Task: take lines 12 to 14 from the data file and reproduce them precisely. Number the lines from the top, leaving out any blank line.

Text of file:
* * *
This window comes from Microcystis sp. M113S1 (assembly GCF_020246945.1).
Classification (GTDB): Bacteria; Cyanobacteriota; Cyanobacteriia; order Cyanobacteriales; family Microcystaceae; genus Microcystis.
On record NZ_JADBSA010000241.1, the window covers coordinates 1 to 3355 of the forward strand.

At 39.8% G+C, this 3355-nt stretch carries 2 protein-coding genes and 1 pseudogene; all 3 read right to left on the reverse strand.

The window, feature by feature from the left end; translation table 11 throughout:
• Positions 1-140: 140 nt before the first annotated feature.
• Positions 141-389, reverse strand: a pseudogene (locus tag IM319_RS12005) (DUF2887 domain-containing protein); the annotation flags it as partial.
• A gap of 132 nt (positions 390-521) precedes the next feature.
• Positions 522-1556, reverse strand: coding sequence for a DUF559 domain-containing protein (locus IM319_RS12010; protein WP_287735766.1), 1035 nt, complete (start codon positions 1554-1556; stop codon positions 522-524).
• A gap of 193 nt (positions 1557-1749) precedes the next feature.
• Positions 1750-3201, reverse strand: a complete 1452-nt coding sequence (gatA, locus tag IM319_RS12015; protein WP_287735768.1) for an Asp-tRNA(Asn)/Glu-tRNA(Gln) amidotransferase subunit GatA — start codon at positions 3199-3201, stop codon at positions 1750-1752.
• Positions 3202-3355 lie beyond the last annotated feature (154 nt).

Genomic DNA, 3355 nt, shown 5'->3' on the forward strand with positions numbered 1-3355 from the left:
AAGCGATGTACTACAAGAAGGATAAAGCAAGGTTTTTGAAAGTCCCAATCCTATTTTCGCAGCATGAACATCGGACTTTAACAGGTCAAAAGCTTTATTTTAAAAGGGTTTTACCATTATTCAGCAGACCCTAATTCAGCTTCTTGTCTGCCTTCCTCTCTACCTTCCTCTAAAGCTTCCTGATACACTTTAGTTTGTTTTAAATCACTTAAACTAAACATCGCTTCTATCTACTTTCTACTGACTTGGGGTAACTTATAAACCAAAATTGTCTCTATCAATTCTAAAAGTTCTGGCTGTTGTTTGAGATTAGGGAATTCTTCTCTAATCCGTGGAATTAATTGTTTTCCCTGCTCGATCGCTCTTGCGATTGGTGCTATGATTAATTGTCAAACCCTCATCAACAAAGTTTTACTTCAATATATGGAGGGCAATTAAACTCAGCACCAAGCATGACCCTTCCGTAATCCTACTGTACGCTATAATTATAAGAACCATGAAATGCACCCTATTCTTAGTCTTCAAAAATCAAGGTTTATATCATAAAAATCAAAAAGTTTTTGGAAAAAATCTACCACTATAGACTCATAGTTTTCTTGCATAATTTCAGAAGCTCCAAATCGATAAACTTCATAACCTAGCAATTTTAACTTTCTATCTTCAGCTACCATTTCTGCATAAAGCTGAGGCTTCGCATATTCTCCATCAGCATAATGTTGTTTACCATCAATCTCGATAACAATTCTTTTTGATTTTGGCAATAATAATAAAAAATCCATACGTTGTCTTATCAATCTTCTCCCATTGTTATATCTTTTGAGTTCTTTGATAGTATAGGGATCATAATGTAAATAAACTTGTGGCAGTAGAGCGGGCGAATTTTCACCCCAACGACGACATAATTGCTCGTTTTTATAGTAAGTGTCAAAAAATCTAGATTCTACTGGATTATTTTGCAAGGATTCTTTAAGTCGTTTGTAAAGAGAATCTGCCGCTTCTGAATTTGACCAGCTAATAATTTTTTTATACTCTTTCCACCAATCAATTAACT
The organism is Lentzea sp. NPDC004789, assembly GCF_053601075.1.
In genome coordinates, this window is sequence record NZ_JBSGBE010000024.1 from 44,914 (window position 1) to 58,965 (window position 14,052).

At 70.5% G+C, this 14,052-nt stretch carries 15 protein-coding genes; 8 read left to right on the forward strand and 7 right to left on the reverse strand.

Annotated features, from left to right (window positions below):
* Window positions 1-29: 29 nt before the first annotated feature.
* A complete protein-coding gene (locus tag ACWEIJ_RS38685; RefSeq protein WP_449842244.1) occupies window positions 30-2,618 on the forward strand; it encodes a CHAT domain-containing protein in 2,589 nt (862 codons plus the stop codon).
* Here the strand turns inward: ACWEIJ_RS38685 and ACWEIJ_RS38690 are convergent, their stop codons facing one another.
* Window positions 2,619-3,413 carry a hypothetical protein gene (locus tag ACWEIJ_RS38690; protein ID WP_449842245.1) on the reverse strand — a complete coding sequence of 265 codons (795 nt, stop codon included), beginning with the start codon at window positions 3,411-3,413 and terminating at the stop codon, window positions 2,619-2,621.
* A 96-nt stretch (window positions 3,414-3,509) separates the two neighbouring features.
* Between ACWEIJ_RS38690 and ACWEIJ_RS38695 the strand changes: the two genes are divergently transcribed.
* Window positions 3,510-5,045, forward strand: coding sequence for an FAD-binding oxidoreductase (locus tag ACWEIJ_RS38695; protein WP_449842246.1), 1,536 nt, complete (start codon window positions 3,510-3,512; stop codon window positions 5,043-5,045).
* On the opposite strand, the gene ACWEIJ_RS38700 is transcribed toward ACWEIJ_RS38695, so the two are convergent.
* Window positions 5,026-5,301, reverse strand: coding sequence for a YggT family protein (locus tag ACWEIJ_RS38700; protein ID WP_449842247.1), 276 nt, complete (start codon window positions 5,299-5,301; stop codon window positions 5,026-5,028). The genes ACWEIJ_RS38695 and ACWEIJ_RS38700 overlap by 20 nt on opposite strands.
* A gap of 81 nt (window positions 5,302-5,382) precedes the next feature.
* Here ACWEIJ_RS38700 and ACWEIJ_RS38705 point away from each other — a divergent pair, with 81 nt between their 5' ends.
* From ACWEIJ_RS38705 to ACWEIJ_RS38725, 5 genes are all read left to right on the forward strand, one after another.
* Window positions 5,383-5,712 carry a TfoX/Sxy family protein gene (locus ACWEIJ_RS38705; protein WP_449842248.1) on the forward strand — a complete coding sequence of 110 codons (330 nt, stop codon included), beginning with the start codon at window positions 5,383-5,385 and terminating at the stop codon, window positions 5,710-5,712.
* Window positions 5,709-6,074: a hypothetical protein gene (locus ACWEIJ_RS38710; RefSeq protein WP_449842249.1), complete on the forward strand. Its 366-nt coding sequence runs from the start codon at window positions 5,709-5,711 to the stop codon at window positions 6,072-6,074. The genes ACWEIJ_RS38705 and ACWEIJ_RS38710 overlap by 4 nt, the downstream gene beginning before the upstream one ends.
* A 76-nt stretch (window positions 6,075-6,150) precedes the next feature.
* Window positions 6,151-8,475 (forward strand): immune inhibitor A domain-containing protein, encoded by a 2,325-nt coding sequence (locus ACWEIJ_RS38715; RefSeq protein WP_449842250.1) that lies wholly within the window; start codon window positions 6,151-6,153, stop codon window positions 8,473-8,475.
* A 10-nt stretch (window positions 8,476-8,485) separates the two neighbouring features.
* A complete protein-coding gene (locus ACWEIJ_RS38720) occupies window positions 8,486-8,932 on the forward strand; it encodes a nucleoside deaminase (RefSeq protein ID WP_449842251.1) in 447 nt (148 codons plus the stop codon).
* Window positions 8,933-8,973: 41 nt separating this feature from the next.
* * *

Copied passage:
• Positions 3202-3355 lie beyond the last annotated feature (154 nt).

Genomic DNA, 3355 nt, shown 5'->3' on the forward strand with positions numbered 1-3355 from the left:
AAGCGATGTACTACAAGAAGGATAAAGCAAGGTTTTTGAAAGTCCCAATCCTATTTTCGCAGCATGAACATCGGACTTTAACAGGTCAAAAGCTTTATTTTAAAAGGGTTTTACCATTATTCAGCAGACCCTAATTCAGCTTCTTGTCTGCCTTCCTCTCTACCTTCCTCTAAAGCTTCCTGATACACTTTAGTTTGTTTTAAATCACTTAAACTAAACATCGCTTCTATCTACTTTCTACTGACTTGGGGTAACTTATAAACCAAAATTGTCTCTATCAATTCTAAAAGTTCTGGCTGTTGTTTGAGATTAGGGAATTCTTCTCTAATCCGTGGAATTAATTGTTTTCCCTGCTCGATCGCTCTTGCGATTGGTGCTATGATTAATTGTCAAACCCTCATCAACAAAGTTTTACTTCAATATATGGAGGGCAATTAAACTCAGCACCAAGCATGACCCTTCCGTAATCCTACTGTACGCTATAATTATAAGAACCATGAAATGCACCCTATTCTTAGTCTTCAAAAATCAAGGTTTATATCATAAAAATCAAAAAGTTTTTGGAAAAAATCTACCACTATAGACTCATAGTTTTCTTGCATAATTTCAGAAGCTCCAAATCGATAAACTTCATAACCTAGCAATTTTAACTTTCTATCTTCAGCTACCATTTCTGCATAAAGCTGAGGCTTCGCATATTCTCCATCAGCATAATGTTGTTTACCATCAATCTCGATAACAATTCTTTTTGATTTTGGCAATAATAATAAAAAATCCATACGTTGTCTTATCAATCTTCTCCCATTGTTATATCTTTTGAGTTCTTTGATAGTATAGGGATCATAATGTAAATAAACTTGTGGCAGTAGAGCGGGCGAATTTTCACCCCAACGACGACATAATTGCTCGTTTTTATAGTAAGTGTCAAAAAATCTAGATTCTACTGGATTATTTTGCAAGGATTCTTTAAGTCGTTTGTAAAGAGAATCTGCCGCTTCTGAATTTGACCAGCTAATAATTTTTTTATACTCTTTCCACCAATCAATTAACT